Black Petals Issue #97, Autumn, 2021

Mars-News, Views and Commentary

Editor's Page
BP Artist's Page
BP Guidelines
Mars-News, Views and Commentary
A World of Sensations-Fiction by Michael Dority
Goddess Deva-Fiction by David Starobin
Hunting Ground-Fiction by N. G. Leonetti
Love Letters-Fiction by S. J. Townend
No Content Available-Fiction by Richard Brown
Phantom Smell-Fiction by Daniel G. Snethen
Predatory Peepers-Fiction by Cindy Rosmus
The Visit-Fiction by B. E. Nugent
The Working Man-Fiction by Christopher Hivner
The Extermination-Fiction By Dominique K. Pierce
Win-A-Burger-Fiction by Glenn Dungan
Counting Time-Flash Fiction by Ramon F. Irizarri
Terry and the Techo-Frog-Flash Fiction by Hillary Lyon
The Epistolean-Flash Fiction by Harris Coverly
Labelled Rocks-Flash Fiction by Holden Zuras
Along Side of the Road-Poem by Kenneth Vincent Walker
Beneath the Weeping Willow-Poem by Kenneth Vincent Walker
Half-Life-Poem by Kenneth Vincent Walker
Liquid Darkness-Poem by Kenneth Vincent Walker
Lost-Poem by Carl E. Reed
Succubus Seductress-Poem by Carl E. Reed
The Crime of Frankenstein-Poem by Carl E. Reed
Brother's Keeper-Poem by Cassandra O'Sullivan Sachar
Razor Beak-Poem by Jessica Heron
The Fall of Vampire Hunters-Poem by Matthew Wilson

Autumn, 2021-Chris Friend


This issue, I decided to amuse myself and write an article on vampires. In his recent book "Fright Favorites" David Skal mentions in his synapsis of the classic horror film Black Sunday that in the folklore tradition of Eastern Europe they did not make a sharp distinction between malevolent supernatural beings. Thus vampires, werewolves, fairies, and witches are often the same thing.

The Greek Vampire is known as a vrykolakas, connecting it to a variety of boogey men. Vrykolaka can be translated as meaning "wolf fairy' which I always liked. This somewhat connected to the old superstitions that werewolves return as vampires after death. The body of a suspected werewolf was considered easier to possess by evil spirits due to its "unclean nature". In more ancient times these undead figures were not always evil. With the rise of the Greek Orthodox Church, such beings became connected to demons and even the devil himself. Such things as dying without being baptized or excommunication were seen as spring boards for the dearly departed to rise and pester the living. Eating the sheep killed by a werewolf was also considered a stepping stone towards vampirism. These evil-doers would go about pounding on doors and calling out the name of the occupant inside. Similar to a banshee, these vampires could be a death omen.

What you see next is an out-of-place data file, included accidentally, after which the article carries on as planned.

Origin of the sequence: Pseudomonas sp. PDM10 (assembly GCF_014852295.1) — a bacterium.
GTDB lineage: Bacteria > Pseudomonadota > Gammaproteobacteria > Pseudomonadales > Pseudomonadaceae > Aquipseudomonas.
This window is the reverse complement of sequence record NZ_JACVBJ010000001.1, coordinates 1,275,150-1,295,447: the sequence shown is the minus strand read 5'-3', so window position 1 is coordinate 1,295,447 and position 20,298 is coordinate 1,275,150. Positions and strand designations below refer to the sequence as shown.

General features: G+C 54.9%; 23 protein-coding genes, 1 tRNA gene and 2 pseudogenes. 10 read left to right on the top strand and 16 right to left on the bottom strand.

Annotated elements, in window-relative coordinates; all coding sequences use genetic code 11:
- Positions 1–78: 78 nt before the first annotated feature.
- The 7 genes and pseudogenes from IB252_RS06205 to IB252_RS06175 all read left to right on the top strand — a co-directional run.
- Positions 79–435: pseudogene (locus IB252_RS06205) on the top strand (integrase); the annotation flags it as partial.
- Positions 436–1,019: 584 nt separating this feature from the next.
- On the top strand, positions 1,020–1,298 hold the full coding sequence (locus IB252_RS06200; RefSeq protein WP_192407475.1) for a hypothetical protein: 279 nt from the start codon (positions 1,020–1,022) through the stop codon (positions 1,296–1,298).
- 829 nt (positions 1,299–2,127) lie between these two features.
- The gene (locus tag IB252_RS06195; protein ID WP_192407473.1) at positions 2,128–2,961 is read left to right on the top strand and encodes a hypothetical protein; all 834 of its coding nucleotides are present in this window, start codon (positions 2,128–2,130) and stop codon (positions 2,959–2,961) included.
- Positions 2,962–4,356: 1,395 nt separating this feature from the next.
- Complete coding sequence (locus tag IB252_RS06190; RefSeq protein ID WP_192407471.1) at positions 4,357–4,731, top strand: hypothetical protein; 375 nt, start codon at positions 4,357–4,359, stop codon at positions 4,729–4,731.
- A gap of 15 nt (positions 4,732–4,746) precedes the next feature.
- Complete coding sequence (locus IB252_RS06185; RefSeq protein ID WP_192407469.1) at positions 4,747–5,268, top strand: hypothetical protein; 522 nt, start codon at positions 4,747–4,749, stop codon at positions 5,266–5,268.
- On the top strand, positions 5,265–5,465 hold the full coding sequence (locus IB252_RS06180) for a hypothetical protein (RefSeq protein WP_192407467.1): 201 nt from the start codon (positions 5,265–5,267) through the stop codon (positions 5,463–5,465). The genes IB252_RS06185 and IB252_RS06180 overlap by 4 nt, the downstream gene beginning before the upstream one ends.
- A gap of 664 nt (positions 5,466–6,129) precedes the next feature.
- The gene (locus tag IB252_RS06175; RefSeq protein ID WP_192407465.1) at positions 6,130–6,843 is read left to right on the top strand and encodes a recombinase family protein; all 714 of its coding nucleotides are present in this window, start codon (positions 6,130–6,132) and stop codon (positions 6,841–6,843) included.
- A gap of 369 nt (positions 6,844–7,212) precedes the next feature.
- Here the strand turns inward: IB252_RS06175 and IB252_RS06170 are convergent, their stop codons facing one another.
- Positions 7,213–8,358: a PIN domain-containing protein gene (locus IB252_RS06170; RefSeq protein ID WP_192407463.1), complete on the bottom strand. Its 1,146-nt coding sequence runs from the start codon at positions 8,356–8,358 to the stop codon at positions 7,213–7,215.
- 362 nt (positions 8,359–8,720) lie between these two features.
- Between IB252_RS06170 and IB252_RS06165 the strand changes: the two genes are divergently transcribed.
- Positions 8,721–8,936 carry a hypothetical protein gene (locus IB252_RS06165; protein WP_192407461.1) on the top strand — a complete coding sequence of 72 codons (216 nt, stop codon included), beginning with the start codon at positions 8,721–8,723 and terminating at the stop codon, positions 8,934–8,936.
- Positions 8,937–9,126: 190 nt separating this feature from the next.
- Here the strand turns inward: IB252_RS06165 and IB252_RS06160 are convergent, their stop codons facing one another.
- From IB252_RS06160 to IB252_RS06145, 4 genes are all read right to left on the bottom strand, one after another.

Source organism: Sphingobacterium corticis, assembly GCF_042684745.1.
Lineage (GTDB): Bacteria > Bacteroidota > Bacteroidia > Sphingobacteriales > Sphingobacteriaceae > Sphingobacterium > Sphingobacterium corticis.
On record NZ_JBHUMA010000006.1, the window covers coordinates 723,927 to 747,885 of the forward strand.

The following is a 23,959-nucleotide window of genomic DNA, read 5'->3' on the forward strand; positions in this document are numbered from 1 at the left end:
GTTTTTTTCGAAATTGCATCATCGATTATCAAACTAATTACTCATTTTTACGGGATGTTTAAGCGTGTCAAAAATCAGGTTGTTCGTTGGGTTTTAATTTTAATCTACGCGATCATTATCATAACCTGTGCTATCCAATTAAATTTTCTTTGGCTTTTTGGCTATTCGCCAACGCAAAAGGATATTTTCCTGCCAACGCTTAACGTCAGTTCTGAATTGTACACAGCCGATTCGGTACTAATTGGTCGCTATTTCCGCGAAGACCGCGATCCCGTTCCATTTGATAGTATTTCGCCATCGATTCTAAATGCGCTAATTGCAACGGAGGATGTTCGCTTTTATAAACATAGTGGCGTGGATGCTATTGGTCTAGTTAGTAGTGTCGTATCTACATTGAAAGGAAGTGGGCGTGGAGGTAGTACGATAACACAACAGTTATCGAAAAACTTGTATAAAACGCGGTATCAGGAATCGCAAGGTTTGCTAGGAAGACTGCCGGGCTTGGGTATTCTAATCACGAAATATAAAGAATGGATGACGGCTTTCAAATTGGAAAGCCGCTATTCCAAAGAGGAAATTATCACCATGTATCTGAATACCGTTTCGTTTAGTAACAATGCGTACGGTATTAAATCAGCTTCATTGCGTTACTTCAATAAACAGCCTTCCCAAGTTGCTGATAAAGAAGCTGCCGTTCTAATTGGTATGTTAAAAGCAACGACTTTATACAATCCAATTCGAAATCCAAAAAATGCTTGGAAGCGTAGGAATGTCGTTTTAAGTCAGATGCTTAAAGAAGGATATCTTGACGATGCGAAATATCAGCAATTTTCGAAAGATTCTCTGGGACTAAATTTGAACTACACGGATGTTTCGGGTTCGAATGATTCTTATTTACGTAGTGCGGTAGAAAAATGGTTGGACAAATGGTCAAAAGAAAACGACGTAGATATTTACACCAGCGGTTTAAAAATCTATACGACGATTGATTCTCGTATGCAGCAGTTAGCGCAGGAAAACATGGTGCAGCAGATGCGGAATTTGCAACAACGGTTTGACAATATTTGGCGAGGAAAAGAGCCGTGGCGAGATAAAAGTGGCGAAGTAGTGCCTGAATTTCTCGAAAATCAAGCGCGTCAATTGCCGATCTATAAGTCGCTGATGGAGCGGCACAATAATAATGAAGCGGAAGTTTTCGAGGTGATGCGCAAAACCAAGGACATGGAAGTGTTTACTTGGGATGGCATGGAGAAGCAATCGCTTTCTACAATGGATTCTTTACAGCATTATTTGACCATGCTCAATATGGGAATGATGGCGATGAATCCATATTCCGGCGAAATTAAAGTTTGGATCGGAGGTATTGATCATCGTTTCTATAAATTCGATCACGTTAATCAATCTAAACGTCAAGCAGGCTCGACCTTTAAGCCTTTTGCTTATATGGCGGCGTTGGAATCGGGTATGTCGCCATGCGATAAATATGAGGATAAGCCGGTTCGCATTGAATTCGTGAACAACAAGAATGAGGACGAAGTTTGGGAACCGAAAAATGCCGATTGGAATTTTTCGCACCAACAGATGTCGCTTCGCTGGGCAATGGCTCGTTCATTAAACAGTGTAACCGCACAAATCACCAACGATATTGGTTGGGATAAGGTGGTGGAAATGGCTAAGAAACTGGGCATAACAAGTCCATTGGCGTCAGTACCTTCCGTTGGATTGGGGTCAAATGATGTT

But for this to happen the occupant of the home would have to respond to them. (This reminds me of the horror story "The Monkey's Paw".) If the Vrykoloka is ignored it will give up and move on to another potential victim. The Vrykolaka will sometimes attack a person by lying on its intended victim’s chest and making it hard for the victim to breathe. (Remember Fuseli's famous painting “The Nightmare?" If left to its own devices, the vampire will grow in strength and power. So destroying the monster was of great importance. Usually the villagers would have to wait until Saturday when the Vrykolaka is at its most vulnerable. So the standard practice of pinning the corpse to the ground with a stake or cremation was usually implemented. Lifting the curse of ex-communication also was said to put the angry deceased to rest as well. It was also suggested to bury the suspected vampire on a desert island. The Greek island of Santorini was just such an island. There is even a phrasing of "taking the vampires to Santorini.” This island is said to be so vampire-haunted that this has caused the antiseptic nature of its soil. This keeps the dearly departed in a state of what appears as unusual purification. The inhabitants there are said to have a special knowledge of dealing with the undead. And so it goes.

Chris Friend,, who wrote 2 poems for BP #75, “Angel of the Pagan Dead” and “Churchyard Watcher” (+ BP #72’s 2-poem set, “Ed Gein” & “Sour Puss,” and the 2008 poem “All Hallows’ Eve”), writes and illustrates our “MARS News” column. He did a cover for Black Petals back in 2000 for the fall issue, and has been around ever since. BP keeps up two websites for him and prints his column in the issue quarterly. Chris has a gallery at and was featured artist in Kurt Newton’s Ultimate PerVersities (Naked Snake) [Jan. 2011].

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